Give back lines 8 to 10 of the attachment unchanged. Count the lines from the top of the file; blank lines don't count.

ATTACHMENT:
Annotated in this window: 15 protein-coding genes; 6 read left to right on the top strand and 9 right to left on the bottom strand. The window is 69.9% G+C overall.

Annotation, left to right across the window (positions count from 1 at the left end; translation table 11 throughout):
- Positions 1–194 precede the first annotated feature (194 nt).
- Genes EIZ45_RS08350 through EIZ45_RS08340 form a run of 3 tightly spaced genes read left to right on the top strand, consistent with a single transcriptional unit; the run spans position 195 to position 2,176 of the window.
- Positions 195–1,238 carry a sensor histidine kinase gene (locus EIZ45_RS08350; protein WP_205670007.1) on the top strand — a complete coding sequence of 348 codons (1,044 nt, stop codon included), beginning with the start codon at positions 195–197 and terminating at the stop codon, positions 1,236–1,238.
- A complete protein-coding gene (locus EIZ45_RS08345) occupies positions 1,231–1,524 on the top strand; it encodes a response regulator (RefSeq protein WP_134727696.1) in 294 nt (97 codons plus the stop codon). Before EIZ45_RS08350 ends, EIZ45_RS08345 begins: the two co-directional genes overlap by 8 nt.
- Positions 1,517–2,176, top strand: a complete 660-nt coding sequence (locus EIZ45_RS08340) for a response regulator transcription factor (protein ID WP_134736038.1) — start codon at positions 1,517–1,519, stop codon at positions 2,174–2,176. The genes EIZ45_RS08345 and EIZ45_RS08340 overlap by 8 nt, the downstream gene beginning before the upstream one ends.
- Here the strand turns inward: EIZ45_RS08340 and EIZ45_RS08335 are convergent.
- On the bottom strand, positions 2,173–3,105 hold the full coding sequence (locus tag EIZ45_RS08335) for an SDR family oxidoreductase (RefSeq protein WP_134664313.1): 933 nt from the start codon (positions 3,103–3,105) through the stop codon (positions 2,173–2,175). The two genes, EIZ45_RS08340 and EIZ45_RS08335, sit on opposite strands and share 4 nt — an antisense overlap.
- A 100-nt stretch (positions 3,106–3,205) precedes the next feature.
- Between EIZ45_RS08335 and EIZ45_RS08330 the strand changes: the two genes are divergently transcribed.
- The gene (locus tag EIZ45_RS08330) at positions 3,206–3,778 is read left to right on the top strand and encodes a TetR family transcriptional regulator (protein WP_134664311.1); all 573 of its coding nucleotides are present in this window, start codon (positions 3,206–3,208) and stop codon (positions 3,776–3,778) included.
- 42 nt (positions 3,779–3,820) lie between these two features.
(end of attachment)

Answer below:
- Here the strand turns inward: EIZ45_RS08340 and EIZ45_RS08335 are convergent.
- On the bottom strand, positions 2,173–3,105 hold the full coding sequence (locus tag EIZ45_RS08335) for an SDR family oxidoreductase (RefSeq protein WP_134664313.1): 933 nt from the start codon (positions 3,103–3,105) through the stop codon (positions 2,173–2,175). The two genes, EIZ45_RS08340 and EIZ45_RS08335, sit on opposite strands and share 4 nt — an antisense overlap.
- A 100-nt stretch (positions 3,106–3,205) precedes the next feature.